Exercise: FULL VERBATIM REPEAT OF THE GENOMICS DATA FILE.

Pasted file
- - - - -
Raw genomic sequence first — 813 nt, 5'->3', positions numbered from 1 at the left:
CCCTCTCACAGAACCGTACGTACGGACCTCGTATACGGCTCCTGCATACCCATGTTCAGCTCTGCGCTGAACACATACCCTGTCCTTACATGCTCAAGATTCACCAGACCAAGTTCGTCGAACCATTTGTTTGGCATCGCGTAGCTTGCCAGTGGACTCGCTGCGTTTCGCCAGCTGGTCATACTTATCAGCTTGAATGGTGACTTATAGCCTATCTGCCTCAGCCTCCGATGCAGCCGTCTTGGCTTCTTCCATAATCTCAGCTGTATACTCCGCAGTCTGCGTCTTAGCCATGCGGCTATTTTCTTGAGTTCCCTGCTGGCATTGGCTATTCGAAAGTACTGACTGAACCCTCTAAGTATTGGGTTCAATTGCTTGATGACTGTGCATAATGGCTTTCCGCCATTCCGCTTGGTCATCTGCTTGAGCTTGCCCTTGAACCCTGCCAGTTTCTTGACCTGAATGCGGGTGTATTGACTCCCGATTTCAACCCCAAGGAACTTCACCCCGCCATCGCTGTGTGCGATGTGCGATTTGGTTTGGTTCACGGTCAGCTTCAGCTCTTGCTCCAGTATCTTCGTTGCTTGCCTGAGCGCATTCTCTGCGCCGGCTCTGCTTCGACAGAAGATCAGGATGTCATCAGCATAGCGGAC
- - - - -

Raw genomic sequence first — 813 nt, 5'->3', positions numbered from 1 at the left:
CCCTCTCACAGAACCGTACGTACGGACCTCGTATACGGCTCCTGCATACCCATGTTCAGCTCTGCGCTGAACACATACCCTGTCCTTACATGCTCAAGATTCACCAGACCAAGTTCGTCGAACCATTTGTTTGGCATCGCGTAGCTTGCCAGTGGACTCGCTGCGTTTCGCCAGCTGGTCATACTTATCAGCTTGAATGGTGACTTATAGCCTATCTGCCTCAGCCTCCGATGCAGCCGTCTTGGCTTCTTCCATAATCTCAGCTGTATACTCCGCAGTCTGCGTCTTAGCCATGCGGCTATTTTCTTGAGTTCCCTGCTGGCATTGGCTATTCGAAAGTACTGACTGAACCCTCTAAGTATTGGGTTCAATTGCTTGATGACTGTGCATAATGGCTTTCCGCCATTCCGCTTGGTCATCTGCTTGAGCTTGCCCTTGAACCCTGCCAGTTTCTTGACCTGAATGCGGGTGTATTGACTCCCGATTTCAACCCCAAGGAACTTCACCCCGCCATCGCTGTGTGCGATGTGCGATTTGGTTTGGTTCACGGTCAGCTTCAGCTCTTGCTCCAGTATCTTCGTTGCTTGCCTGAGCGCATTCTCTGCGCCGGCTCTGCTTCGACAGAAGATCAGGATGTCATCAGCATAGCGGAC